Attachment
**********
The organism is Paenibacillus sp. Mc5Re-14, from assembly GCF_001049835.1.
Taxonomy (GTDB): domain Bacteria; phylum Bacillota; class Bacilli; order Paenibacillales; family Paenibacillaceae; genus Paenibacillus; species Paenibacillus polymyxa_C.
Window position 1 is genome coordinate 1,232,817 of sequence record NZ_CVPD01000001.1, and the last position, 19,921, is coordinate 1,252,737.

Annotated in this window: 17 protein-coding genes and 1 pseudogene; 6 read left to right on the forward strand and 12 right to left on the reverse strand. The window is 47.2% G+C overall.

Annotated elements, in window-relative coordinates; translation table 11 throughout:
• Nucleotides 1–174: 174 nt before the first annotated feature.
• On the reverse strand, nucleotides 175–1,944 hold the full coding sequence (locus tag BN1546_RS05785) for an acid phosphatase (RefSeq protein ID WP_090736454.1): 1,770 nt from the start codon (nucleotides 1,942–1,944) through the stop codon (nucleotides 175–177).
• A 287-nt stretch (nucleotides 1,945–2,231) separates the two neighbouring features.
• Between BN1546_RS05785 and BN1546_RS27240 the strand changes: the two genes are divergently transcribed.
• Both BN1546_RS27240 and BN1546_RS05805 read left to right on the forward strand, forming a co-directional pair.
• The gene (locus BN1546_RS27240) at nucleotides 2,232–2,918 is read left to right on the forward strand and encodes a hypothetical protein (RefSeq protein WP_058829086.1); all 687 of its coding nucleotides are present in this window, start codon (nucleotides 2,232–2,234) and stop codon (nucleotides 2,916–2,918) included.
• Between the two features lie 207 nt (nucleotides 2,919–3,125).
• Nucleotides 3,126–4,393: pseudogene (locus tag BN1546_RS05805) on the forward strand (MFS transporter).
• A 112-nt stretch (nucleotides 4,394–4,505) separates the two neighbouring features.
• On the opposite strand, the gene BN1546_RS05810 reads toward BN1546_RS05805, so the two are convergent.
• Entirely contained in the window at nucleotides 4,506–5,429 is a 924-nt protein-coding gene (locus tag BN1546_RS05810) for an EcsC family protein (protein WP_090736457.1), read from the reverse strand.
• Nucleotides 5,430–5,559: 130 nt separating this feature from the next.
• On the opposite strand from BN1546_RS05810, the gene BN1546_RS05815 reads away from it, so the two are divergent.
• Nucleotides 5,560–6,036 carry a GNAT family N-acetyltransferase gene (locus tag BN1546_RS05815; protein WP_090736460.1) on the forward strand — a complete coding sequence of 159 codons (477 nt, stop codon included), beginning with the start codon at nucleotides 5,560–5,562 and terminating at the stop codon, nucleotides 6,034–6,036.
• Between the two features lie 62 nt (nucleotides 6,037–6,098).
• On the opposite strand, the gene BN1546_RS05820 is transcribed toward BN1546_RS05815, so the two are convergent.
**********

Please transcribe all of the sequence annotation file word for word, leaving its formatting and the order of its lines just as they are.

The organism is Paenibacillus sp. Mc5Re-14, from assembly GCF_001049835.1.
Taxonomy (GTDB): domain Bacteria; phylum Bacillota; class Bacilli; order Paenibacillales; family Paenibacillaceae; genus Paenibacillus; species Paenibacillus polymyxa_C.
Window position 1 is genome coordinate 1,232,817 of sequence record NZ_CVPD01000001.1, and the last position, 19,921, is coordinate 1,252,737.

Annotated in this window: 17 protein-coding genes and 1 pseudogene; 6 read left to right on the forward strand and 12 right to left on the reverse strand. The window is 47.2% G+C overall.

Annotated elements, in window-relative coordinates; translation table 11 throughout:
• Nucleotides 1–174: 174 nt before the first annotated feature.
• On the reverse strand, nucleotides 175–1,944 hold the full coding sequence (locus tag BN1546_RS05785) for an acid phosphatase (RefSeq protein ID WP_090736454.1): 1,770 nt from the start codon (nucleotides 1,942–1,944) through the stop codon (nucleotides 175–177).
• A 287-nt stretch (nucleotides 1,945–2,231) separates the two neighbouring features.
• Between BN1546_RS05785 and BN1546_RS27240 the strand changes: the two genes are divergently transcribed.
• Both BN1546_RS27240 and BN1546_RS05805 read left to right on the forward strand, forming a co-directional pair.
• The gene (locus BN1546_RS27240) at nucleotides 2,232–2,918 is read left to right on the forward strand and encodes a hypothetical protein (RefSeq protein WP_058829086.1); all 687 of its coding nucleotides are present in this window, start codon (nucleotides 2,232–2,234) and stop codon (nucleotides 2,916–2,918) included.
• Between the two features lie 207 nt (nucleotides 2,919–3,125).
• Nucleotides 3,126–4,393: pseudogene (locus tag BN1546_RS05805) on the forward strand (MFS transporter).
• A 112-nt stretch (nucleotides 4,394–4,505) separates the two neighbouring features.
• On the opposite strand, the gene BN1546_RS05810 reads toward BN1546_RS05805, so the two are convergent.
• Entirely contained in the window at nucleotides 4,506–5,429 is a 924-nt protein-coding gene (locus tag BN1546_RS05810) for an EcsC family protein (protein WP_090736457.1), read from the reverse strand.
• Nucleotides 5,430–5,559: 130 nt separating this feature from the next.
• On the opposite strand from BN1546_RS05810, the gene BN1546_RS05815 reads away from it, so the two are divergent.
• Nucleotides 5,560–6,036 carry a GNAT family N-acetyltransferase gene (locus tag BN1546_RS05815; protein WP_090736460.1) on the forward strand — a complete coding sequence of 159 codons (477 nt, stop codon included), beginning with the start codon at nucleotides 5,560–5,562 and terminating at the stop codon, nucleotides 6,034–6,036.
• Between the two features lie 62 nt (nucleotides 6,037–6,098).
• On the opposite strand, the gene BN1546_RS05820 is transcribed toward BN1546_RS05815, so the two are convergent.